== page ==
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Author Topic: Drawing plans  (Read 1129 times)
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Federico Arenas
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« on: February 09, 2013, 11:44:04 PM »

I am finding a best practices for drawing fuselage formers.

I am identify a small and big errors in the plans, I am working with a Cad software and a hand drawing, I suggest to document the best methods to draw a plans and the methods to identify the geomtry of the formers.

In this days the laser cut machines trnasform the work to cut the aeromodels pieces, now for a small mount of money we can produce a pieces with big precision and serial pieces,but to create thos pieces we need draw this in a vector software

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Warhawk
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« Reply #1 on: February 22, 2013, 04:03:35 PM »

Frederico,

I suggest that there are quite a number of answers to your best practices - when it comes to plan designs, there are a number of approaches, and it's almost just a personal preference as to how the designer and builder want the pieces and model to look.

I fear that for most, CAD offers diminshing returns when it comes to forming fuselage formers - to be precise for the machine cutting, the part dimensions do have to be exact, and that may take quite some doing for many model plans - a number of them are built from 3-views.

When it comes to building models, maybe it's more practical to oversize formers, and sand to a smooth contour, possibly using contour gauges - which can often be pulled from a decent 3-view.  Then lay on stringers as desired, following the contour?

Justin
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wordguy
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« Reply #2 on: February 22, 2013, 05:43:24 PM »

Frederico, the variations among plans are so great, that I frankly don't know if there is a "best way."  I also use CAD, and I use a combination of tracing fuselage cross-section profiles, comparing the traced profiles to the width and depth of the fuselage (AND NEVER BUT NEVER EVER ASSUMING THAT THE TOP VIEW OF THE FUSELAGE, OR A FULL-FUSELAGE CROSS SECTION IS SYMMETRICAL), and scaling, stretching, etc.  When there's a gap between printed sections, I usually superimpose sections in front of and in back of the former I need, and then combine bezier curves, arcs, lines, etc. to assemble a shape that I'll once again stretch, scale, and edit in its proper fuselage location.  WRT locating stringers on the formers, I posted my method - not saying it's the BEST method, but only the one that works for me - and even it doesn't work if the fuselage is unusually weird - almost always some fudging is required when I build the proto.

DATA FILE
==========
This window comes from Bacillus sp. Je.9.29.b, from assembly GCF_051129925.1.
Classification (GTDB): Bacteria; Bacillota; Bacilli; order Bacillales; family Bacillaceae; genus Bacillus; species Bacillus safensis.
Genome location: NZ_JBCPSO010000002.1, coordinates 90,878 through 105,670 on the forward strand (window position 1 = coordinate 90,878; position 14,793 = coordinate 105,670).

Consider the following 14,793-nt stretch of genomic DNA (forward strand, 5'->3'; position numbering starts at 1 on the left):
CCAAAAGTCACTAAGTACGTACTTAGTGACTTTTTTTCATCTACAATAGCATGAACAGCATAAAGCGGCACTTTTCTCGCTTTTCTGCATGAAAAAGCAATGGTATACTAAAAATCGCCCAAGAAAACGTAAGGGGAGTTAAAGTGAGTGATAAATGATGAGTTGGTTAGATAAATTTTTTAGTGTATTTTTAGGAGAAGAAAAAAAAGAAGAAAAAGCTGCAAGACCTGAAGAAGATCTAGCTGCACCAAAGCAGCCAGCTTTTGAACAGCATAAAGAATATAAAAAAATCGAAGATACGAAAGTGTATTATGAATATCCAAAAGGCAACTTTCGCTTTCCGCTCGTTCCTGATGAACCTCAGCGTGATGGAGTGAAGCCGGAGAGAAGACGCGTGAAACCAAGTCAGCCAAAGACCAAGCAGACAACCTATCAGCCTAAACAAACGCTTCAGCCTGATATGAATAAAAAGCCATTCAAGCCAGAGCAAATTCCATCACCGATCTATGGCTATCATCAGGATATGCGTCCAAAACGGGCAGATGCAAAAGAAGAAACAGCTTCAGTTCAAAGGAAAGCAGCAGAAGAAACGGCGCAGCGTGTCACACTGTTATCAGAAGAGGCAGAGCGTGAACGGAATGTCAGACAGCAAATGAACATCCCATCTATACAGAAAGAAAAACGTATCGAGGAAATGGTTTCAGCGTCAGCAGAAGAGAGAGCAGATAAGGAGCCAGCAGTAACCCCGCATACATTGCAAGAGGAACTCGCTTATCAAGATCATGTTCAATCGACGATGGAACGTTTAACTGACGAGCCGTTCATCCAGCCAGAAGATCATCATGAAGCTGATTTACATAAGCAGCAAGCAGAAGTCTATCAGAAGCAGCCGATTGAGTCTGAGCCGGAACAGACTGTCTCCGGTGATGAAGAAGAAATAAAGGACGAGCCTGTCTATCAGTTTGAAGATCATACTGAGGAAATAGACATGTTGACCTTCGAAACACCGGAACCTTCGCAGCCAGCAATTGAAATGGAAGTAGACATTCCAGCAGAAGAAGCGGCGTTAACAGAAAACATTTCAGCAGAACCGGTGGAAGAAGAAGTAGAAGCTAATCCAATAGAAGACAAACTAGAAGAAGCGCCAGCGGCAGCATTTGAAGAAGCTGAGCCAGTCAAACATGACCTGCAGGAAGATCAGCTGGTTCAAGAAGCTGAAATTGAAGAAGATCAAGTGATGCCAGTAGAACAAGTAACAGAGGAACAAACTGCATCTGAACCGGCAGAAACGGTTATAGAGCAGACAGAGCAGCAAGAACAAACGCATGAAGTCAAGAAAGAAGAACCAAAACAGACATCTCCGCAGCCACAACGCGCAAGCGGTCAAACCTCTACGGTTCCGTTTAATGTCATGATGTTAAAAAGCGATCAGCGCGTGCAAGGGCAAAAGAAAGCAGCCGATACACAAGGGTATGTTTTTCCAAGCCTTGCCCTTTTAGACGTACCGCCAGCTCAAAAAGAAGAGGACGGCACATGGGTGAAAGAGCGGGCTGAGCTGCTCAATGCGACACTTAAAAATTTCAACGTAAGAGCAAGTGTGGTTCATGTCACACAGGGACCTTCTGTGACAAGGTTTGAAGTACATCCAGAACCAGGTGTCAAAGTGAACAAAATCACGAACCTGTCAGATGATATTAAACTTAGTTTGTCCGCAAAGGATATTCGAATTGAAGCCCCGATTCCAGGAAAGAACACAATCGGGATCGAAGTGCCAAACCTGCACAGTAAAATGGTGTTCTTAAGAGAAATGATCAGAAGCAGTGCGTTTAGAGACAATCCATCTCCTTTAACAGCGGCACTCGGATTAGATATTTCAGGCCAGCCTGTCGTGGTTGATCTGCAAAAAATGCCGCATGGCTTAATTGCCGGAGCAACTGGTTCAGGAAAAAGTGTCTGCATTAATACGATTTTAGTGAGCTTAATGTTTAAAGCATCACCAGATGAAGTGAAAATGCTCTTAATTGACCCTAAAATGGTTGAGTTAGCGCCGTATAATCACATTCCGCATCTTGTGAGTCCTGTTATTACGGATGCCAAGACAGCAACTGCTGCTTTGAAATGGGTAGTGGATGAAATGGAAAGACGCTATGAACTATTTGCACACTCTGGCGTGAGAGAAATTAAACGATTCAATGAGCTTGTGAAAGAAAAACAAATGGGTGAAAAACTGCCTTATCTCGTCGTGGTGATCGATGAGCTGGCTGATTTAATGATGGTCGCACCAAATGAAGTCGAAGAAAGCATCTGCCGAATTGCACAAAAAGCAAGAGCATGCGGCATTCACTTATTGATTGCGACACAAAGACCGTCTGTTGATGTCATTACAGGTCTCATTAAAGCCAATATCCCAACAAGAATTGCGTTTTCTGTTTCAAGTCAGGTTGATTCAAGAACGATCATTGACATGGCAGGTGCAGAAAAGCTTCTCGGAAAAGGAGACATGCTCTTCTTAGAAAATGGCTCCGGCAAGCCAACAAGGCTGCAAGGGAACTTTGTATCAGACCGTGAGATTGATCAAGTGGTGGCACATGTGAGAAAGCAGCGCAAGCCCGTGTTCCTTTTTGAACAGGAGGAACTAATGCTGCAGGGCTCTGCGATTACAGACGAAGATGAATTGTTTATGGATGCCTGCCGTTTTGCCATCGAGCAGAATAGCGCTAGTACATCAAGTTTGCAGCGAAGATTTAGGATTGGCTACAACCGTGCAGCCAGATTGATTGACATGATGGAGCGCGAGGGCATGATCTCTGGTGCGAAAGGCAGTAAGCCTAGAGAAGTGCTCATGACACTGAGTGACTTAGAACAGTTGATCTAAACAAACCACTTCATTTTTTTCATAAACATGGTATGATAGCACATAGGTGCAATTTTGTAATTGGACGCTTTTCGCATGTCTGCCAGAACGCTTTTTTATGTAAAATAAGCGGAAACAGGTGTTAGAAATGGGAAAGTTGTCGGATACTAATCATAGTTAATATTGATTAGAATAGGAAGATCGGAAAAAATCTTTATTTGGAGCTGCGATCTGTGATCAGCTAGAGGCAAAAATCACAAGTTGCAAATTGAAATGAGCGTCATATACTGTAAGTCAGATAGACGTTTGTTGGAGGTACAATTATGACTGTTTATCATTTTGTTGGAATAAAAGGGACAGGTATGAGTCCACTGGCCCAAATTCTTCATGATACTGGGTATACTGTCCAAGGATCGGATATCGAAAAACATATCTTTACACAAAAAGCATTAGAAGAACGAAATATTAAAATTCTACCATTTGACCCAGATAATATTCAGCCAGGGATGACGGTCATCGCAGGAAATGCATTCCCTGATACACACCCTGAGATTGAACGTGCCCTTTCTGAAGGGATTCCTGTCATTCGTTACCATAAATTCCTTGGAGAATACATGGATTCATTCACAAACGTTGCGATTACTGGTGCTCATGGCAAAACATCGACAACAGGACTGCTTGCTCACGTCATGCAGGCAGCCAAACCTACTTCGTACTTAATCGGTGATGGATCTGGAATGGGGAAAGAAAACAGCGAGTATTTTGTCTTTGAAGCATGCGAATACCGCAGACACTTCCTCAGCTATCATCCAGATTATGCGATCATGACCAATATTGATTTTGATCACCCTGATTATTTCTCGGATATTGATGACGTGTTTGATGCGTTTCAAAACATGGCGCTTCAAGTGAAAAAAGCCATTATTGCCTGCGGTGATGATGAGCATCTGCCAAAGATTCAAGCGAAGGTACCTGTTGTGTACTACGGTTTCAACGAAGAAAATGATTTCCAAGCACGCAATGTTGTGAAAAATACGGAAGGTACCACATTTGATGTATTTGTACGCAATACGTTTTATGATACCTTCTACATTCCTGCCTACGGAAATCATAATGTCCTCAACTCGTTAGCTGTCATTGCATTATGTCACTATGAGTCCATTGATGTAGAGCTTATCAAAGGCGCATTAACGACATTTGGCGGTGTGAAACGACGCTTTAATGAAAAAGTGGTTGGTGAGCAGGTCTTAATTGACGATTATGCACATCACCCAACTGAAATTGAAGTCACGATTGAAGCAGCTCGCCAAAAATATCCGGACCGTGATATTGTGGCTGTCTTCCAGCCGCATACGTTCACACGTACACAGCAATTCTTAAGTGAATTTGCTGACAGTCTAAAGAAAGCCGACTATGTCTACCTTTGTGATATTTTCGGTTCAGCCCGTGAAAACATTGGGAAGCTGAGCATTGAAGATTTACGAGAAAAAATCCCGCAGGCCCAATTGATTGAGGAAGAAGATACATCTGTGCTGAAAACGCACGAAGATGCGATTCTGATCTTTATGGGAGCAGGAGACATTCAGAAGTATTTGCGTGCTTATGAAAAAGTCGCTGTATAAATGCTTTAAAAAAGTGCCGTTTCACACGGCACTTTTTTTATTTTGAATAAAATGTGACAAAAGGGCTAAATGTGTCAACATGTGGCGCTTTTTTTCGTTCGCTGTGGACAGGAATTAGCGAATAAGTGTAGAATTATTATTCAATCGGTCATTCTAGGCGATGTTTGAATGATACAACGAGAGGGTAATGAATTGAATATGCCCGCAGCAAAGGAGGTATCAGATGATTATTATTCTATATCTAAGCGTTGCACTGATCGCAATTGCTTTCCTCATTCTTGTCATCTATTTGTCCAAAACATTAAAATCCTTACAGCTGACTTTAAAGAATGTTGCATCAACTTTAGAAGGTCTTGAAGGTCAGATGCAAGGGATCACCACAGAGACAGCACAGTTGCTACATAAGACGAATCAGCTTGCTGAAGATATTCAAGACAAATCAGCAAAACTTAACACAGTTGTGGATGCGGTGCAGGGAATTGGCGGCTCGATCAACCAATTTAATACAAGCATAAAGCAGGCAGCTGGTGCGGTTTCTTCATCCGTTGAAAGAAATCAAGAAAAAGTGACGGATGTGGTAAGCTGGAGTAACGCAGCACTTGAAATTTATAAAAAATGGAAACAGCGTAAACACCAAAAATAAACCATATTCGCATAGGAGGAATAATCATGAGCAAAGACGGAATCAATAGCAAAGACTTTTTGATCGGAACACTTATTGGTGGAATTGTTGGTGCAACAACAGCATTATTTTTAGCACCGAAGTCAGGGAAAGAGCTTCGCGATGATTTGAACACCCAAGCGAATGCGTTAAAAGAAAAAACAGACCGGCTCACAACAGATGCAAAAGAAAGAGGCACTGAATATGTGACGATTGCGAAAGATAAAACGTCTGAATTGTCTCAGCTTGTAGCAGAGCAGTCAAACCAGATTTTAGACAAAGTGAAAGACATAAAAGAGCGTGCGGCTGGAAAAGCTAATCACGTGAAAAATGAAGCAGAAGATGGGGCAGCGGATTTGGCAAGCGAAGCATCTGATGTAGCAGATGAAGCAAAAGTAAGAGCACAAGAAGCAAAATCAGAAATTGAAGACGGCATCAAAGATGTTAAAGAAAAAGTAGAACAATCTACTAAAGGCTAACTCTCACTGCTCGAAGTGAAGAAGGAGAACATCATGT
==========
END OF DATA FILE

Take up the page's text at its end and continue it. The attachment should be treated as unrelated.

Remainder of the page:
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slebetman
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« Reply #3 on: February 24, 2013, 09:36:25 PM »

My personal best method is to still build a prototype. Sometimes I'd draft a preliminary plan and build the prototype out of that but sometimes I'd just build it out of a 3-view.

I still find that I need to work in the real world to fully debug things in 3D. My brain doesn't quite grasp 3D issues on 2D screens. Also, it's often so much easier to work in actual 3D to get things right. After cutting & sanding (and sometimes actually covering and test gliding) I'd deconstruct the plane down to individual parts and scan them into the computer. Then I'd simply trace over the scanned parts in software.
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Federico Arenas
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« Reply #4 on: March 02, 2013, 08:54:38 PM »

Hi friend

Im working with the profili software to build the wings, I love ths software because is very useful to create the pieces of the wing, im create many wings whit this software I create the wing in the profili and export to DXF and all pieces I print in a laser cut.

Now Im find this software http://www.devcad.com/eng/devfus_frame.htm, can give me your opinion?

Thanks
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packardpursuit
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« Reply #5 on: April 01, 2013, 09:12:20 AM »

Years ago, with the help of some books from the library on ship building, I taught myself  basic lofting techiques for establishing hull shapes. This was so I could arrive at fuselage formers for my model aircraft projects. Recently retired to an arear where there is still a small ship building industry. Infact there is a large steel fishing boat being built about 1/4 mile away and have really enjoyed watching it come together over the past year.

In any event , what I'm hearing from you guys would seem to indicate that average home CAD is about as accurate ( loose term, I know) as the old drafting methods. As it happens, I just recieved, as a gift, an old set of wooden ship'curves, and this had gotten me thinking about revisiting my old drafting table. I plan on using stringer locations  as the plots for the hull/fuselage diagonal check sections.

Not knocking the new methods, but there  still seems to be some benefit (at least for me), not to mention nostagic reasons, for going back to what works! 
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